19 November 2014

Curses and Cures: The King’s Evil: Scrofula and the Gold Angels

Ty cried out as the point of the curette burst open the smaller boil, and the surgeon twisted it in the wound to scrape away the yellow-pink mass inside. My friend shrieked again as the greater boil was lanced, kicking frantically at the hands that restrained him. This time blood as well as lumpy pus came out, pouring over the table’s leather rim.

“Cauter,” snapped the surgeon, and the student holding Ty’s feet let them go. Peter seized them quickly. Taking a rod topped with an eye-shaped lump of iron, the student thrust it into the hottest part of the brazier, then handed it carefully to his master, who laid it three times on Ty’s bleeding wounds. At the first touch Ty gasped and fell silent, his clenched fists flopping open, and the smell of burning flesh leapt up at us like scattering pigeons.
The Bitter Trade

Lymphadenopathy of the neck. Scrofula. A tuberculous swelling of the lymph glands – it’s unpleasant whatever you call it, and it needs to be cut out of your living flesh or treated with antibiotics.

In the Middle Ages and Early Modern period, scrofula was called The King’s Evil. Since the times of Edward the Confessor in the eleventh century, it was believed that the monarch’s touch could cure sufferers, and both English and French kings would hold grand ceremonies in which they touched hundreds of sufferers. This is called thaumaturgy, or miracle-working, and was derived from the divine right of kings.

Later, it was believed that receiving a gold coin called an “angel” (worth 6-10 shillings) would have the same effect, providing the monarch had touched it first. Queen Anne was the last English ruler to carry out this practice (her last “patient” was the infant Samuel Johnson in 1712!), but it carried on in France until the rule of Charles X in the 1820s.

The disease itself produces an unsightly lump, a “cold abscess” on the neck that turns the skin around it a blueish purple. If it has to be excised, there can be damage to the facial nerve, so we can empathise with victims hoping for a miraculous cure from their sovereign.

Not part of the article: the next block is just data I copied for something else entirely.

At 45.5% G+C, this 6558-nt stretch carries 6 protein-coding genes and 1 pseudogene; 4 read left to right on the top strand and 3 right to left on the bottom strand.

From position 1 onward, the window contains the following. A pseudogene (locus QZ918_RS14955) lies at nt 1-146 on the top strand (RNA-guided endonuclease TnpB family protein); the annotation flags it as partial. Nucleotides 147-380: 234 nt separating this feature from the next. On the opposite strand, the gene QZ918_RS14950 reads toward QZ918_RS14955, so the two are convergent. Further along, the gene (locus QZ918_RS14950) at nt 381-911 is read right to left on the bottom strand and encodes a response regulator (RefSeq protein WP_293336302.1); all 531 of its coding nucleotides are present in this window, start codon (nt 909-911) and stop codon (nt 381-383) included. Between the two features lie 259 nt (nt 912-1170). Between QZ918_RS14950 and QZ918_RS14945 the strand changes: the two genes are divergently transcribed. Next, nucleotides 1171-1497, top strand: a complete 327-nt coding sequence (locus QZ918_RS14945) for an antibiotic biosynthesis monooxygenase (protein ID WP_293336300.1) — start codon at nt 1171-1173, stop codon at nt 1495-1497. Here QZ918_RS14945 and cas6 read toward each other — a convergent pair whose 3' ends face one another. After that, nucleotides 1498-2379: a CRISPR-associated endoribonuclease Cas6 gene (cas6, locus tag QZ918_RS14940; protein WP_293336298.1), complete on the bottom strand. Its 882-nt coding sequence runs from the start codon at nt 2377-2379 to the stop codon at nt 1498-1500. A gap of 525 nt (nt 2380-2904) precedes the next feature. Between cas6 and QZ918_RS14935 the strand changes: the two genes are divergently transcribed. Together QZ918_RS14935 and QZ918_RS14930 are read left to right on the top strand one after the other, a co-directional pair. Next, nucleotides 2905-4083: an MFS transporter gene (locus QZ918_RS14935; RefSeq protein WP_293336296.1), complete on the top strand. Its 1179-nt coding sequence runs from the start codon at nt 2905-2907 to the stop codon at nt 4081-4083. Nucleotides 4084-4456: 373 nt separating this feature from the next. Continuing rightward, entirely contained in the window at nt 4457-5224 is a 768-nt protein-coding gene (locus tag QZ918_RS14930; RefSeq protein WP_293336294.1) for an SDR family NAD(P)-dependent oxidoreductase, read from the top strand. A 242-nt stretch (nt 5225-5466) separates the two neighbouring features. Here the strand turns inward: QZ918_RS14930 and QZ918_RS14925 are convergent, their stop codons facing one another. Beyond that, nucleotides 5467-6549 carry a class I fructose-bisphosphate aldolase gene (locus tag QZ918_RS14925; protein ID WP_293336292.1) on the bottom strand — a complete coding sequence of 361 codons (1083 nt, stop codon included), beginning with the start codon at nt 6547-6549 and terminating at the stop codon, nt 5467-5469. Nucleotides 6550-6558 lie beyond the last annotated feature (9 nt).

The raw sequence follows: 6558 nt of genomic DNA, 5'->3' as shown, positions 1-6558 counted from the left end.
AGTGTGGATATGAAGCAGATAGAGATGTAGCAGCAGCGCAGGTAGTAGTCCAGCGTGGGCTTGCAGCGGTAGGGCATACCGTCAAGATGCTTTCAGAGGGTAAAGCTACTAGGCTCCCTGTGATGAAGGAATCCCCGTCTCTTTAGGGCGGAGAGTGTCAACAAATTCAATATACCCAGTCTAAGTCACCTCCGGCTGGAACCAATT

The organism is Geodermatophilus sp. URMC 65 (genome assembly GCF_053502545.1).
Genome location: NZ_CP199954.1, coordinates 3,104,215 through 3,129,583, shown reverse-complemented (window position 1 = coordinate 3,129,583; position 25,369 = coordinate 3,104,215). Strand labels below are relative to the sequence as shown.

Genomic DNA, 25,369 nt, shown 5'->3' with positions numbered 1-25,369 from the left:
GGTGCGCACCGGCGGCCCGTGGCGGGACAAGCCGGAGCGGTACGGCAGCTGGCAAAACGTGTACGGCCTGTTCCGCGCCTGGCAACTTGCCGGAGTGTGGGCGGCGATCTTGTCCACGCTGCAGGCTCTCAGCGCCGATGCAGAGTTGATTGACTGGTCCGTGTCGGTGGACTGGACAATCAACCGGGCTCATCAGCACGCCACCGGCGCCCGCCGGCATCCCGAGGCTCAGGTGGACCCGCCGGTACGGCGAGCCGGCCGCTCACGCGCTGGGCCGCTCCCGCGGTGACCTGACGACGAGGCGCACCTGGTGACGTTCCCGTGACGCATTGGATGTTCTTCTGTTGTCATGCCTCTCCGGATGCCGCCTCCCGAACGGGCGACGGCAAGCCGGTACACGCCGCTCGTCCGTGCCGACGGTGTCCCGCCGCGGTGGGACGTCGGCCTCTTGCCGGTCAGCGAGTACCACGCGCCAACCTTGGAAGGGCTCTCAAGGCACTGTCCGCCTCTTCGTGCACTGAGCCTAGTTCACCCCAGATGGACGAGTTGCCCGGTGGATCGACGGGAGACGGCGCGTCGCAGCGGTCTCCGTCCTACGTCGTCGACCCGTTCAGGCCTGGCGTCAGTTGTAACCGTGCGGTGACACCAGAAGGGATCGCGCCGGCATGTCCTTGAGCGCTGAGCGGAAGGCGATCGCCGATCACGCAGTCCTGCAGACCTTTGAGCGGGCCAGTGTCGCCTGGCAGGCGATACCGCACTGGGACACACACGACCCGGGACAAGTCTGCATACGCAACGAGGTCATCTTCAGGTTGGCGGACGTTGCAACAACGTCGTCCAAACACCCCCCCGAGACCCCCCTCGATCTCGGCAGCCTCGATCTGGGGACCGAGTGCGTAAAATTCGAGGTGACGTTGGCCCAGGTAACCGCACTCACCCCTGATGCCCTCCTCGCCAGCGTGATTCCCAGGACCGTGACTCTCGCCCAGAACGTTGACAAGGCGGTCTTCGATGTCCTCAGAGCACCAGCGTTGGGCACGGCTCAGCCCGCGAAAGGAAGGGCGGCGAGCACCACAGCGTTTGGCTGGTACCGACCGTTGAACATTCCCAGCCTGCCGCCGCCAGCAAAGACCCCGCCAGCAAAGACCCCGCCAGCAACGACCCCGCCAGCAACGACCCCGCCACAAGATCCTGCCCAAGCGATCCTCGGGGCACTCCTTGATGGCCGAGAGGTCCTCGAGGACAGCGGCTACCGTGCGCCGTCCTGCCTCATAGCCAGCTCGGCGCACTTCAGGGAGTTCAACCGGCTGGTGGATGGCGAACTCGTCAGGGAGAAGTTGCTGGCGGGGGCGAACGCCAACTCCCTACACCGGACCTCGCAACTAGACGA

This is how the ceremony went (and one French king would treat up to 1500 people in a session!):
  The monarch touched (or, alternatively, stroked) the face or neck of the infected person
  The monarch hung the medal around the person's neck.
  Passes from the Gospel of Mark (16: 14–20) and the Gospel of John (1: 1–14) were read.. Mark 16 contains themes that confirm monarchs' immunity to infectious diseases:[. "They shall take up serpents; and if they drink any deadly thing, it shall not hurt them; they shall lay hands on the sick, and they shall recover." Mark 16:18
  Prayers were offered. Until the English Reformation, the prayers were addressed not only to God but also to Virgin Mary and the saints.

Charles II revived a declining tradition and was believed to have “treated” over 90,000 sufferers during his quarter-century reign: a very obvious example of his desire to reunite the country after the Civil War.

Scrofula became a rarity in the West as tuberculosis was brought under control. Sadly, the HIV epidemic has brought it back for about 5% of sufferers.

Piers Alexander is the author of The Bitter Trade, a historical novel set during the Glorious Revolution.

The Bitter Trade won the Pen Factor and a Global Ebook Award for modern historical fiction

*** Buy The Bitter Trade for 99c for until 2 December only! ***

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